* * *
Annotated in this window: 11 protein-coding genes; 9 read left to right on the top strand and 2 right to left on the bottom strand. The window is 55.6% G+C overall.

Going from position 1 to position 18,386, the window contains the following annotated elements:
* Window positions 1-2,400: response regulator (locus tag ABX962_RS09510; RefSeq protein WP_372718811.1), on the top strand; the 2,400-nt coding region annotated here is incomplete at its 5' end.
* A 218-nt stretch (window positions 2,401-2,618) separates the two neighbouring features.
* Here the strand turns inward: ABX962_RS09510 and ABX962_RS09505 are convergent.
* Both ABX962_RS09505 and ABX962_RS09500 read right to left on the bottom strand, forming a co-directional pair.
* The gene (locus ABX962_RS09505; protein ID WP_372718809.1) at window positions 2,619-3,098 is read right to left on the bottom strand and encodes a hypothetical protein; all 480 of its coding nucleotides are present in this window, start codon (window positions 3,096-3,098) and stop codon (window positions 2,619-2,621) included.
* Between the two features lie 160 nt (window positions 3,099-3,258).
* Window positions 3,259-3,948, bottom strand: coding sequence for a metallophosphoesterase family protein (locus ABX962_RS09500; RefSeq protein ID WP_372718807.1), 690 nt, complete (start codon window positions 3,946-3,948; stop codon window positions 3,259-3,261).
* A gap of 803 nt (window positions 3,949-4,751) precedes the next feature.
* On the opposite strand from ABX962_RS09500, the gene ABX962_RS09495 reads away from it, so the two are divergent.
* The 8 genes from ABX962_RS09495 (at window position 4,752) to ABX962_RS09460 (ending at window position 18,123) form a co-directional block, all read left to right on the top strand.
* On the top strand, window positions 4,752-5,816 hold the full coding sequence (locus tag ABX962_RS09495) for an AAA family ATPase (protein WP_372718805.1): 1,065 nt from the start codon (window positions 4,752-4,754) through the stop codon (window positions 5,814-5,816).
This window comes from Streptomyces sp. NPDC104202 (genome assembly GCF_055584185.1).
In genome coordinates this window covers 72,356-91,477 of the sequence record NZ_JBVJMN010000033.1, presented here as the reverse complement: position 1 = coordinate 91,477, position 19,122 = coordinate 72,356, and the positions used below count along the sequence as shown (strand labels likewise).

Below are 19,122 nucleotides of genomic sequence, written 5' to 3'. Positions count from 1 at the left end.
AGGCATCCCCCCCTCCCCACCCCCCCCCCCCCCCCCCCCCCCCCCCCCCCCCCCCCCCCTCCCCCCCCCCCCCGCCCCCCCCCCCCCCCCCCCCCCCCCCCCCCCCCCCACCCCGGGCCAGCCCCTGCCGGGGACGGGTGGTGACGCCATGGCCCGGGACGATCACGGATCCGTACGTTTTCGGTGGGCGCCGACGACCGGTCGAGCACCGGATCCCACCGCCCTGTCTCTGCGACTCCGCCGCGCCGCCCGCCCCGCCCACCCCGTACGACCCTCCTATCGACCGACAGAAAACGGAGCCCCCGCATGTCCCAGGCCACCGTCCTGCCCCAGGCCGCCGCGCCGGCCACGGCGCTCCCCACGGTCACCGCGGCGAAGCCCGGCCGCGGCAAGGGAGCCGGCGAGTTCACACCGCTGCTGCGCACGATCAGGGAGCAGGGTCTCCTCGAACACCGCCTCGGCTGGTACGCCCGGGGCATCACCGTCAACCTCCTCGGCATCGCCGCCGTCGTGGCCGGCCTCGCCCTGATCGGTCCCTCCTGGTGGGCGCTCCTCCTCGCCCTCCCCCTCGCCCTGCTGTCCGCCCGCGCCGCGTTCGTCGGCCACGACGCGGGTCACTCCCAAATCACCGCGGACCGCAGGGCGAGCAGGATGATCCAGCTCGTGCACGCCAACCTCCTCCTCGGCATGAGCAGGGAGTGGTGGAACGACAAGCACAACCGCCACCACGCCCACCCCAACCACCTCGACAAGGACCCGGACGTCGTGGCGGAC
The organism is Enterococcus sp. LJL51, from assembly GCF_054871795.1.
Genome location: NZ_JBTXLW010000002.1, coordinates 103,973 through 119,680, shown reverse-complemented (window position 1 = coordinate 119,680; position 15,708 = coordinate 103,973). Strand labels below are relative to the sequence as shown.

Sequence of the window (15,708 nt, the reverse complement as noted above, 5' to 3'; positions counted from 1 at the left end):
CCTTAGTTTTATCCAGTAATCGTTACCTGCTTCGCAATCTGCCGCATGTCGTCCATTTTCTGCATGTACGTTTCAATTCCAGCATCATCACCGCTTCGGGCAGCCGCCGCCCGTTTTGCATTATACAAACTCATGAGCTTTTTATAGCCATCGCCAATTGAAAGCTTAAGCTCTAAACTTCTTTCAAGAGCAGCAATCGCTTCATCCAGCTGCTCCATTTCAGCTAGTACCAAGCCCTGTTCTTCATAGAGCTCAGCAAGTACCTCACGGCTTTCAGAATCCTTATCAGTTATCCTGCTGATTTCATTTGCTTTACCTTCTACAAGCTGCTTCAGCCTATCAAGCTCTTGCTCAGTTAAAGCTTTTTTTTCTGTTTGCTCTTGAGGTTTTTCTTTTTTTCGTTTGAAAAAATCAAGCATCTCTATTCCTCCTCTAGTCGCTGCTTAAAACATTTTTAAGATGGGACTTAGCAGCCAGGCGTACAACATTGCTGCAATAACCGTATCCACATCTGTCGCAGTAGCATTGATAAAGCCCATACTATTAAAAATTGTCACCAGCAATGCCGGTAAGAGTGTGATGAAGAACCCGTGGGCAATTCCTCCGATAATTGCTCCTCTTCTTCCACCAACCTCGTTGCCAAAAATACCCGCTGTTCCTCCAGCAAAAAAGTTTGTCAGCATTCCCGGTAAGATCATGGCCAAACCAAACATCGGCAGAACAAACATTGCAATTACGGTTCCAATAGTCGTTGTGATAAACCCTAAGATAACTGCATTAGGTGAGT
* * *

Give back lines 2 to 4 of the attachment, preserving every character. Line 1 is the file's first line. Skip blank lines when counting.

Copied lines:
Going from position 1 to position 18,386, the window contains the following annotated elements:
* Window positions 1-2,400: response regulator (locus tag ABX962_RS09510; RefSeq protein WP_372718811.1), on the top strand; the 2,400-nt coding region annotated here is incomplete at its 5' end.
* A 218-nt stretch (window positions 2,401-2,618) separates the two neighbouring features.